Longitudinal prognostic value of serum "free" copper in patients with Alzheimer disease.Neurology 2009; 72(1):50-5Neur
Serum copper not bound to ceruloplasmin ("free") appears slightly elevated in patients with Alzheimer disease (AD). We explored whether a deregulation of the free copper pool can predict AD clinical worsening.
We assessed levels of copper, iron, zinc, transferrin, ceruloplasmin, peroxides, total antioxidant capacity, free copper, and apolipoprotein E genotype in 81 patients with mild or moderate AD, mean age 74.4, SD = 7.4 years, clinically followed up after 1 year. The association among biologic variables under study and Mini-Mental State Examination (MMSE) (primary outcome), activities of daily living (ADL), and instrumental activities of daily living (IADL) (secondary outcomes) performed at study entry and after 1 year were analyzed by multiple regression.
Free copper predicted the annual change in MMSE, adjusted for the baseline MMSE by means of a linear regression model: it raised the explained variance from 2.4% (with only sex, age, and education) to 8.5% (p = 0.026). When the annual change in MMSE was divided into < 3 or > or = 3 points, free copper was the only predictor of a more severe decline (predicted probability of MMSE worsening 23%: odds ratio = 1.23; 95% confidence interval = 1.03-1.47; p = 0.022). Hyperlipidemic patients with higher levels of free copper seemed more prone to worse cognitive impairment. Free copper at baseline correlated with the ADL and IADL clinical scales scores at 1 year.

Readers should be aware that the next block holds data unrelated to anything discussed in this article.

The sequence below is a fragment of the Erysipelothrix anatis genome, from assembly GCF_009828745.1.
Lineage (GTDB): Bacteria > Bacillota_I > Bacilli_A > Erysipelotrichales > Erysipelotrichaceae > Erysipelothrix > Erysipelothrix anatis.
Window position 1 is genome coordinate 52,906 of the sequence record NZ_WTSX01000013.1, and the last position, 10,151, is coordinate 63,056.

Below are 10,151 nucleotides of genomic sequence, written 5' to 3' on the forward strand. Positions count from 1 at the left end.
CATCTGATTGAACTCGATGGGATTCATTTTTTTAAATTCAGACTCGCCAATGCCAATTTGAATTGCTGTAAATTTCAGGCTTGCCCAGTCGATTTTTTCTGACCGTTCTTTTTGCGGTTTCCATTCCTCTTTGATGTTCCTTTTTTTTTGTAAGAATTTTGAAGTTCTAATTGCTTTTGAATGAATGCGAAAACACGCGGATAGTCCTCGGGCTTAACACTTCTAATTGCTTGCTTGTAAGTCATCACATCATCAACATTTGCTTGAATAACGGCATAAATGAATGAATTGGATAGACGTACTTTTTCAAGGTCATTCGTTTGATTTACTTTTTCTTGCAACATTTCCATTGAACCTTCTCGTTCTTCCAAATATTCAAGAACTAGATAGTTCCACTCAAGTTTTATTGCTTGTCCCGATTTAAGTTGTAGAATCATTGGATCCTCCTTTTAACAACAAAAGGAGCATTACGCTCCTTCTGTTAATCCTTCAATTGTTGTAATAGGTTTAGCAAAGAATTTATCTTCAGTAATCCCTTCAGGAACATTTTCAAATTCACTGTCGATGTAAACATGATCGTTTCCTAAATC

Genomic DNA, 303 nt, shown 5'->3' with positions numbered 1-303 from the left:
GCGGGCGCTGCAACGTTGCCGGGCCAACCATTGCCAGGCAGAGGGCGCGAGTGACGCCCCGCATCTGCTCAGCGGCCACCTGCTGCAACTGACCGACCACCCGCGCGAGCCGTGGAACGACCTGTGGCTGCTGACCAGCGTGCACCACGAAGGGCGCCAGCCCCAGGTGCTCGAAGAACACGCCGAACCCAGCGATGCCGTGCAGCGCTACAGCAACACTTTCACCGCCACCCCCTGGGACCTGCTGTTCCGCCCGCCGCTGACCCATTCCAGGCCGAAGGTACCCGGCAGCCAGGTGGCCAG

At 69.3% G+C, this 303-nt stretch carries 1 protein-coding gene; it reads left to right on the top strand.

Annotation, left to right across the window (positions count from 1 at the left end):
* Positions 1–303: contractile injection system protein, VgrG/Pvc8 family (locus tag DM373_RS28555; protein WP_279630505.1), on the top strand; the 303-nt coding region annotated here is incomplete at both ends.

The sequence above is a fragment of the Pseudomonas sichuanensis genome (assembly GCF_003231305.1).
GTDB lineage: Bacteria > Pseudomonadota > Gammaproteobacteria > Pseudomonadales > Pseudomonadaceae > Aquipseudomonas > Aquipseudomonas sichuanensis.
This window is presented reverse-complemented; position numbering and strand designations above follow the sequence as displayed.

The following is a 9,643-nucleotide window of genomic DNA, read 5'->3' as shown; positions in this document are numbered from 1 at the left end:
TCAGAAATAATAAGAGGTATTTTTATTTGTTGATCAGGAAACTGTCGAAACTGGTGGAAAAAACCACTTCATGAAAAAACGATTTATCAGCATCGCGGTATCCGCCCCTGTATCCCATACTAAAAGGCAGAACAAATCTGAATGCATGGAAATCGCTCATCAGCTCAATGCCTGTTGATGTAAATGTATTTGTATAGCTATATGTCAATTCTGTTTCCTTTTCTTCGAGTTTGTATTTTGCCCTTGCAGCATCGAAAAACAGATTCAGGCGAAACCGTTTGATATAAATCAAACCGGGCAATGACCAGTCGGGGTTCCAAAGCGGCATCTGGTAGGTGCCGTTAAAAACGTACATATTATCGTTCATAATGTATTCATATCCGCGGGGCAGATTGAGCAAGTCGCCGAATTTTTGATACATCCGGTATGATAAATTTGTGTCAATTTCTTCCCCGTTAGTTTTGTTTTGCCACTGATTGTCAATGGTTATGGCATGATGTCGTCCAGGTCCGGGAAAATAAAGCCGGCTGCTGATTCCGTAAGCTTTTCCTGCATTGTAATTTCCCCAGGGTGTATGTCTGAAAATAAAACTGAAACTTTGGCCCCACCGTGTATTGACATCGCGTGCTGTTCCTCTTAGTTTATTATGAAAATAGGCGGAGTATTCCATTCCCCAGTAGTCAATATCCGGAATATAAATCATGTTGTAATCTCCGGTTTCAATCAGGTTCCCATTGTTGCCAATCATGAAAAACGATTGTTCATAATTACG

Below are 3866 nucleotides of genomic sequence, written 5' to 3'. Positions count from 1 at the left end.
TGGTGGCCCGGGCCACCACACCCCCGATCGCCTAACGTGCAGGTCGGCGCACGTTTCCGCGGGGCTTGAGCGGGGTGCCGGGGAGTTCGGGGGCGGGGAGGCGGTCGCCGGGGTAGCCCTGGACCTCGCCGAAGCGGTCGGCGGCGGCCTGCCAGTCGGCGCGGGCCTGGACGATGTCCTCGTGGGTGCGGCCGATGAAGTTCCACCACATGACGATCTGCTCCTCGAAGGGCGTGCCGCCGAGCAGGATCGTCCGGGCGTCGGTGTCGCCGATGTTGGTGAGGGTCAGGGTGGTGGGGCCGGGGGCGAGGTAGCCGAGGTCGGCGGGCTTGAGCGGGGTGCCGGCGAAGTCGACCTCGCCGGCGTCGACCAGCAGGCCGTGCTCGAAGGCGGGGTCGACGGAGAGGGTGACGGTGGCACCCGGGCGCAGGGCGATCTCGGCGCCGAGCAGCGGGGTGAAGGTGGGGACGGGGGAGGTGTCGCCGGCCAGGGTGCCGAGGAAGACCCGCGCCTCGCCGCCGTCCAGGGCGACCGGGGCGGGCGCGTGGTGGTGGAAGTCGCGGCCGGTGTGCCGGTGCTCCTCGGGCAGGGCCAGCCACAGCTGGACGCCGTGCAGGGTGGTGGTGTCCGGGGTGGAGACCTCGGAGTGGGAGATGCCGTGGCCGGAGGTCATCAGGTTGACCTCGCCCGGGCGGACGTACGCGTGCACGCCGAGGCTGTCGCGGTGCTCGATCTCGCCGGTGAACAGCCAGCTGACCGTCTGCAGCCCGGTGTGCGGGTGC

These results show an association between copper deregulation and unfavorable evolution of cognitive function in Alzheimer disease. Further research is needed to establish whether copper is an independent risk factor for cognitive decline.